A Step-by-Step Guide to Writing a Novel, Part Three – Content and Themes
Updated: May 23, 2020
Just as there is no one way to start your novel, there is also no one way to write your novel. It is your story and how you tell it and what you include in it are choices only you can make. These choices can be made consciously or subconsciously as you write, or consciously as you revise and rewrite.
Some of the topics we will cover today will overlap with next week’s guide about style, but I will try to stick as closely as possible to the WHAT part of what you are writing, rather than the HOW part of how you are writing it.
There are some questions I would like you to consider first.
What is your story about?
Who is your story about and who is telling it?
How many main characters do you have?
Is your story character-based or plot-based? (If you aren’t sure I will go further into the differences later.)
What do you want people to think about as and after they read the story?
What can you do to ensure people understand what your book is about?
It is frequently said that character + conflict = plot, but what does this mean? I will cover character in the next section, but what do we as writers mean by conflict? Conflict includes the challenges and dilemmas your character faces in the story. If you have a strong character in mind already imagine them under pressure. How will they react? What choices will they make? Will they stand up for themselves or for someone else? The answers to these questions are the bones of your story or scene. They are your plot.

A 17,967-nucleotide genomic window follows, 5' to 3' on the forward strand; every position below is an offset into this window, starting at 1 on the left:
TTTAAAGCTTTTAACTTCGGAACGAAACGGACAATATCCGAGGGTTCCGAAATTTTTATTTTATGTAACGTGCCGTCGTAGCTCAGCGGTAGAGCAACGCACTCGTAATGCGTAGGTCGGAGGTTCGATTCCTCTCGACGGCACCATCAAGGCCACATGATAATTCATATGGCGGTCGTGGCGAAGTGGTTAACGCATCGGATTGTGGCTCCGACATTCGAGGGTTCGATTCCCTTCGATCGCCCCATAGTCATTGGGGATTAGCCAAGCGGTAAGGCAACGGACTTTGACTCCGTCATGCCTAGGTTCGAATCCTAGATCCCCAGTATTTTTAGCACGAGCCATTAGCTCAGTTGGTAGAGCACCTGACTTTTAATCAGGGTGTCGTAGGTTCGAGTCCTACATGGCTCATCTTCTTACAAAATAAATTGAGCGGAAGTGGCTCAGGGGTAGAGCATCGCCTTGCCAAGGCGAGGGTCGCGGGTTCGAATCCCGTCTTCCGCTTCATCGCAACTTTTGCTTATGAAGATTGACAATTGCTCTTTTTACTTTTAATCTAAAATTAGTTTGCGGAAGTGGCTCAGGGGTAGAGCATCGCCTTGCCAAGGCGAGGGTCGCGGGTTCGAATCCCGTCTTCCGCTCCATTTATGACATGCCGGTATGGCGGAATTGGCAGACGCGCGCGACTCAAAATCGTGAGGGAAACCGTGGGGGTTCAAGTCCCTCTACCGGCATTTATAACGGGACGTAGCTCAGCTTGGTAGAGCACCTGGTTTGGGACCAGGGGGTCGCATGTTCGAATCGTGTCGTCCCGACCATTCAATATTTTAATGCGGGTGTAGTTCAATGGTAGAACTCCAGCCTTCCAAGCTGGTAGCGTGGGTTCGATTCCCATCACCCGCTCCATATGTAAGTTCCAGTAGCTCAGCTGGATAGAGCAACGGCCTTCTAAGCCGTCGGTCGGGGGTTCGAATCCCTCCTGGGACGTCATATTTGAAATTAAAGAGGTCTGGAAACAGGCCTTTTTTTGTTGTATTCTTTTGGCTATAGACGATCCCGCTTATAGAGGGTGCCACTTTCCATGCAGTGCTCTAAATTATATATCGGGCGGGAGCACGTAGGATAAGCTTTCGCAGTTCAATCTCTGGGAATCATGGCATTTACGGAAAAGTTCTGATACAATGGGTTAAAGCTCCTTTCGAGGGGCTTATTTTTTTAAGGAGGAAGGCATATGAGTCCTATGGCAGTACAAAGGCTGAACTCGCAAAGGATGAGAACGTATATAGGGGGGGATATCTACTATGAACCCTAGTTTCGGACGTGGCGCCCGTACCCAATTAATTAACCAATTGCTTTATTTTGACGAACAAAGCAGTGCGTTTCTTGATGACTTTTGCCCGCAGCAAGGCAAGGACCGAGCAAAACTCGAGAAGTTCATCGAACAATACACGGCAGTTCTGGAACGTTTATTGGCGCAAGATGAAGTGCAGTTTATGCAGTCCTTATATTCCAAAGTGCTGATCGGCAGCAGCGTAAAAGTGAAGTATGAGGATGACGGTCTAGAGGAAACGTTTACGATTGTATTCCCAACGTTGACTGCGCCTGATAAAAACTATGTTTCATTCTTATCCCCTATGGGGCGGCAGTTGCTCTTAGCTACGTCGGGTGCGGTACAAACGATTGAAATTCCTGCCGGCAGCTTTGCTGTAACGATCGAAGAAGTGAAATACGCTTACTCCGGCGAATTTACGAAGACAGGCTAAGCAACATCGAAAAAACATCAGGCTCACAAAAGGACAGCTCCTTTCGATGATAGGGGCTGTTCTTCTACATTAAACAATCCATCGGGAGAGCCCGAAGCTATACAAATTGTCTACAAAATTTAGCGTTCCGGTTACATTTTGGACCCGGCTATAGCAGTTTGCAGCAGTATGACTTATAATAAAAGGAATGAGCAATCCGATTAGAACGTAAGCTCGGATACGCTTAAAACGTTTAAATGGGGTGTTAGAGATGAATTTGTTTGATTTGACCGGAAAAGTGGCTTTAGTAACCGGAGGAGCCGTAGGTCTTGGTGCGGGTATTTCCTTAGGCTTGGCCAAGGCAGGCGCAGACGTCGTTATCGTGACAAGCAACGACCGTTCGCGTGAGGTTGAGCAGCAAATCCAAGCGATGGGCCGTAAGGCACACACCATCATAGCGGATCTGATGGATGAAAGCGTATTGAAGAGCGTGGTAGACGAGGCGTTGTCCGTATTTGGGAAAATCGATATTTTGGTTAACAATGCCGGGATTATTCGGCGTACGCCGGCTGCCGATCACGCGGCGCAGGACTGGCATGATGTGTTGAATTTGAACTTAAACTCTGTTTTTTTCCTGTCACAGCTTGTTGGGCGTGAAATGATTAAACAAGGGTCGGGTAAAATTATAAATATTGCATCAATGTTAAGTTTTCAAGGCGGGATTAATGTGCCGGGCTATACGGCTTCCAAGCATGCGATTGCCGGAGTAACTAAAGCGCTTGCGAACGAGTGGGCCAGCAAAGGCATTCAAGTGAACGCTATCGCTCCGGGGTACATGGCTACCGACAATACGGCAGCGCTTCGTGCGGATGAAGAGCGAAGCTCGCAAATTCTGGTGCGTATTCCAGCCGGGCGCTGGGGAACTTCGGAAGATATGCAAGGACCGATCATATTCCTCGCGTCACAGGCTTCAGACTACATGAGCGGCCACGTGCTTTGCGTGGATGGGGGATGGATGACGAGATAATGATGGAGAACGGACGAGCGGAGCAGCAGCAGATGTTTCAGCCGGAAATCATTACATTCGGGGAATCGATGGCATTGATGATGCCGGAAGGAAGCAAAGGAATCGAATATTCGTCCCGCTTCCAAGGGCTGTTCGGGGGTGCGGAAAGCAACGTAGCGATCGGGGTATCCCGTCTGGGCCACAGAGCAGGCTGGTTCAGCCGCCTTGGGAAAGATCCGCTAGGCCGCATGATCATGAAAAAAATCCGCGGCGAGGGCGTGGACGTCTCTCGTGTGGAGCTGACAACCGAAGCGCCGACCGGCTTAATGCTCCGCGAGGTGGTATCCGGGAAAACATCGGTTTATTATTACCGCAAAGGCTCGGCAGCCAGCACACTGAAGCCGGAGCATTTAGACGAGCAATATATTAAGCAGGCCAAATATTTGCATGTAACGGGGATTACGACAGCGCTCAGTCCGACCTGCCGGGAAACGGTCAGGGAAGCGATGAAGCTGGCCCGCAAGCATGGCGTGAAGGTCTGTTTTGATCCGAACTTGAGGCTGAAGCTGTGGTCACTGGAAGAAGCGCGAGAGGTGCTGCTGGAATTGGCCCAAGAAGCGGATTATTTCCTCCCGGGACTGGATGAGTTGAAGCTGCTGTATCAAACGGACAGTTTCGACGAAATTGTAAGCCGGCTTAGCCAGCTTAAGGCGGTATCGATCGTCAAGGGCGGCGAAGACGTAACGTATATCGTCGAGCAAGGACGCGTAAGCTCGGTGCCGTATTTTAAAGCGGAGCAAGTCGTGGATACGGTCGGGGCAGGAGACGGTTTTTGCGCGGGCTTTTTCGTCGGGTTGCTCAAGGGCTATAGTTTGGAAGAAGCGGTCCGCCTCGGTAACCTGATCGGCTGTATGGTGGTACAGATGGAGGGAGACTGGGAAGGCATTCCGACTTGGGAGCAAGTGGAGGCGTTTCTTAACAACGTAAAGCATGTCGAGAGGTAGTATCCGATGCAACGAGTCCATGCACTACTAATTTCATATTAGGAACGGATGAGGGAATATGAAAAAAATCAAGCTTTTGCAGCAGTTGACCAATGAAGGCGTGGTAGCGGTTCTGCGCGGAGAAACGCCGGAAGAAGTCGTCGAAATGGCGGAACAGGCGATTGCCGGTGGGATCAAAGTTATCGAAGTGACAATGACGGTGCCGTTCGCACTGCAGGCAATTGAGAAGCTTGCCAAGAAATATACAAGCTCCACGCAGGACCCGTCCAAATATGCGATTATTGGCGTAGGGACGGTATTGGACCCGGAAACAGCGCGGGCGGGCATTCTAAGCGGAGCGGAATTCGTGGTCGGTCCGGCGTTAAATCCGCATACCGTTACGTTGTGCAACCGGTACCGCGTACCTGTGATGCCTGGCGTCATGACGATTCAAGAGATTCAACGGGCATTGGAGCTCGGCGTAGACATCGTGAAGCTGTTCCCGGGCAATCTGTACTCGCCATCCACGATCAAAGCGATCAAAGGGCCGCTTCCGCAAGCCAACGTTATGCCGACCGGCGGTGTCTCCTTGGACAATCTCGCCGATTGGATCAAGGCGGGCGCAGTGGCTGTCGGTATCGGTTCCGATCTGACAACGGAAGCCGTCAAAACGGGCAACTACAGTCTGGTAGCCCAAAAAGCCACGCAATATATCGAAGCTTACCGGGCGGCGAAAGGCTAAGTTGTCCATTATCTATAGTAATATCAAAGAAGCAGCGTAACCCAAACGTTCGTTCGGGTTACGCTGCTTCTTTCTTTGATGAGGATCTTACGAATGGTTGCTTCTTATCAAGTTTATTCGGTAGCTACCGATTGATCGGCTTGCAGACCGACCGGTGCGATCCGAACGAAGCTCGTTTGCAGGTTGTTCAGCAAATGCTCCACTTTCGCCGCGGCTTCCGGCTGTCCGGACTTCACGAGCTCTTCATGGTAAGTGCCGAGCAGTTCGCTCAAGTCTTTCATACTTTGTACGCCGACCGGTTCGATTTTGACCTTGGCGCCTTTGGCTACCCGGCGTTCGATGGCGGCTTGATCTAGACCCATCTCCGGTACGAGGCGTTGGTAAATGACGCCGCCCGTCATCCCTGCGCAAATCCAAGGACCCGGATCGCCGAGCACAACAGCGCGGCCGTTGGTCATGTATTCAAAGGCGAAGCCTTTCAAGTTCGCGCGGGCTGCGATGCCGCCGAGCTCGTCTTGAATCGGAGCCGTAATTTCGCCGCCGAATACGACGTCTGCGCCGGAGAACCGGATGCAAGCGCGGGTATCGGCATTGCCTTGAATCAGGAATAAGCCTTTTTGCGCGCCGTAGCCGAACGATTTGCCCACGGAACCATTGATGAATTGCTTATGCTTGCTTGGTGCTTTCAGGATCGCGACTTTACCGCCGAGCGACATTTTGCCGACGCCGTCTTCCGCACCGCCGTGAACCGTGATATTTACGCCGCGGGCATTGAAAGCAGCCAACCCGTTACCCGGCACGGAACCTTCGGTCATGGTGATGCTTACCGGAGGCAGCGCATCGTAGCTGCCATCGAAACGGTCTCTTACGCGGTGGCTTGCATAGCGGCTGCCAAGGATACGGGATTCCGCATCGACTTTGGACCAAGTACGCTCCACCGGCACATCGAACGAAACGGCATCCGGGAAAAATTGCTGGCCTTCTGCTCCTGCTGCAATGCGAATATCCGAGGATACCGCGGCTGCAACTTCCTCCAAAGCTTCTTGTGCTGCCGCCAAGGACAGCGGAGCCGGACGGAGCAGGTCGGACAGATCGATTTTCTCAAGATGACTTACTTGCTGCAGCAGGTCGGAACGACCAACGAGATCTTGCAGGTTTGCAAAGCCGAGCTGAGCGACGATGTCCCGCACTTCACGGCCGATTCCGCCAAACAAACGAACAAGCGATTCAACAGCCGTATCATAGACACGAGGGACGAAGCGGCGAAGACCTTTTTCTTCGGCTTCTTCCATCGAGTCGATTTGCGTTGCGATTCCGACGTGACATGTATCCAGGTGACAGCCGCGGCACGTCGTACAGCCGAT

It might be easiest to see your plot as a triangle. First we have the beginning. This is the set up, where the characters and world are introduced. It is here that we should also learn what the character wants and what difficulties they might face in achieving that goal.
Traditionally a story has three acts and in each of these tension will be built until it reaches a climax at or near the end of the act. So by the end of the first act, or the first part of your plot, the hero will face a challenge or decision that could set them off in a different direction and give them a new goal. In a romance this might be meeting the woman or man of their dreams.
We often begin by depicting our character’s life or “ordinary world”, positioning them either as a representative of our readers or at least as someone they should care about. The character is called to adventure (of some kind) in the first act – conflict occurs. Perhaps the character is afraid to face whatever that conflict may be, the “reluctant hero” and perhaps they meet someone who might help them overcome those fears, a mentor. Eventually the hero of the story must decide to act, or such decision must be forced upon them. If not there is no plot.
The character will then face tests and enemies, and find allies along the way. These trials will lead them to their most difficult task or most dangerous enemy, at the end of the second act. They may hit rock bottom at this point, but discover previously unknown inner strength. Like Jonah they are in the belly of the beast. This life-or-death challenge once overcome means the hero will receive their reward, but we still have the final act to go.